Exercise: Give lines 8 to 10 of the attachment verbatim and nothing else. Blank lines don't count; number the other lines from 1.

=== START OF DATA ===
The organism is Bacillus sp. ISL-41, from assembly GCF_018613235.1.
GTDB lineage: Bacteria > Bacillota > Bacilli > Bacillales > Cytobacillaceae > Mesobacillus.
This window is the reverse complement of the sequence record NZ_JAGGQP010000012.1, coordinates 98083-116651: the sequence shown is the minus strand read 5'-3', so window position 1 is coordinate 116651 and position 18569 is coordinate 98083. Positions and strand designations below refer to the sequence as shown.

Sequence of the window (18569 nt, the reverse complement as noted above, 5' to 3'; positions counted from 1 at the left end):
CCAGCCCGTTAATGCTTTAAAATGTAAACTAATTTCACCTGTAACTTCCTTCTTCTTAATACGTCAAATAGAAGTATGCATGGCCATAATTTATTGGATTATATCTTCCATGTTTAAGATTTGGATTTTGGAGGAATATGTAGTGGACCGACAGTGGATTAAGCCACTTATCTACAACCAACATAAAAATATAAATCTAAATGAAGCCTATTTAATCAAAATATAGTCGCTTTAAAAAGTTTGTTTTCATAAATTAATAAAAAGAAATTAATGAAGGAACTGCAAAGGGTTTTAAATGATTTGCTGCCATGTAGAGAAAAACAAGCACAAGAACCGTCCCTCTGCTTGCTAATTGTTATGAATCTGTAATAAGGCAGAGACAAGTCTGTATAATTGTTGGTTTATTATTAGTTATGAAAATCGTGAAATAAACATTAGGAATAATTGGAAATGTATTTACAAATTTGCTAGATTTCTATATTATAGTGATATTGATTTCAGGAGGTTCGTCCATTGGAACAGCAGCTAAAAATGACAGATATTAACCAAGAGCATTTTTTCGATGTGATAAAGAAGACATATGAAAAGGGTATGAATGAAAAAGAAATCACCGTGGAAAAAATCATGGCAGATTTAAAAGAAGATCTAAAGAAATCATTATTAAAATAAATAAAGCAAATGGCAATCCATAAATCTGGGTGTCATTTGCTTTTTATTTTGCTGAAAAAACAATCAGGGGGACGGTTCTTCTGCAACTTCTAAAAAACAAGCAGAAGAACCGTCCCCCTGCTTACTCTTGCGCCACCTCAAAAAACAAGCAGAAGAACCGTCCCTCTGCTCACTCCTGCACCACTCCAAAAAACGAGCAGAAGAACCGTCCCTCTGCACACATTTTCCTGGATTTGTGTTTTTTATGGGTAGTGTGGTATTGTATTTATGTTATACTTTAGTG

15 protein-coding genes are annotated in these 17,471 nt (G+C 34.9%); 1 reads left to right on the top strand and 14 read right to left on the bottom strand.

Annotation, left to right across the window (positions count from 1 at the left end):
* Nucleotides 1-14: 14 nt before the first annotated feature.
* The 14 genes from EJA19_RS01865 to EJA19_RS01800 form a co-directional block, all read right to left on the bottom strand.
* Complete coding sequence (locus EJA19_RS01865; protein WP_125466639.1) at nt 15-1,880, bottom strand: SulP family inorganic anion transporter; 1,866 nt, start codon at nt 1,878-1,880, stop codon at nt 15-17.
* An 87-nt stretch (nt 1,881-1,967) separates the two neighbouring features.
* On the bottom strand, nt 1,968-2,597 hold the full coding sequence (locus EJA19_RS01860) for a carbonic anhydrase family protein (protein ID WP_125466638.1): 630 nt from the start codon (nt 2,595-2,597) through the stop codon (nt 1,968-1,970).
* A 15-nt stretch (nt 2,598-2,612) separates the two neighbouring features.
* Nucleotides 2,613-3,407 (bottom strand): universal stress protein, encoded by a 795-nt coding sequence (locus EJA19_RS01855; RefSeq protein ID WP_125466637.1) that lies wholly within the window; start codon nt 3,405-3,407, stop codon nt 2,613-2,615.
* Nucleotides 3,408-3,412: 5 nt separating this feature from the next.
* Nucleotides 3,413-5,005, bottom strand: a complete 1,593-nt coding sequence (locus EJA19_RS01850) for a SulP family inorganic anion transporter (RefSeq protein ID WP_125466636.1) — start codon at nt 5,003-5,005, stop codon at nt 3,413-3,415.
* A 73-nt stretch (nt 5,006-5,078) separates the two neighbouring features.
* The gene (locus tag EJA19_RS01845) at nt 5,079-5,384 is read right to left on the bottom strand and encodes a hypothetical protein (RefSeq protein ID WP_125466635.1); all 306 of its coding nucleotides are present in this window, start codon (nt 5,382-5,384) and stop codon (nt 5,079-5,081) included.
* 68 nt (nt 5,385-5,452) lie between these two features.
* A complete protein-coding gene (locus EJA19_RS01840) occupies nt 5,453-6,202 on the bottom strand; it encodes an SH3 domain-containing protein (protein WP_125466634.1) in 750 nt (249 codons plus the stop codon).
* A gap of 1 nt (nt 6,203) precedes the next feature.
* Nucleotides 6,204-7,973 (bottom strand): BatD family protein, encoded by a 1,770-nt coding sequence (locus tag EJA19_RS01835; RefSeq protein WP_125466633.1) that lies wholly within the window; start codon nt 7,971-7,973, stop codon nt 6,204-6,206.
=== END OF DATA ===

* Nucleotides 1-14: 14 nt before the first annotated feature.
* The 14 genes from EJA19_RS01865 to EJA19_RS01800 form a co-directional block, all read right to left on the bottom strand.
* Complete coding sequence (locus EJA19_RS01865; protein WP_125466639.1) at nt 15-1,880, bottom strand: SulP family inorganic anion transporter; 1,866 nt, start codon at nt 1,878-1,880, stop codon at nt 15-17.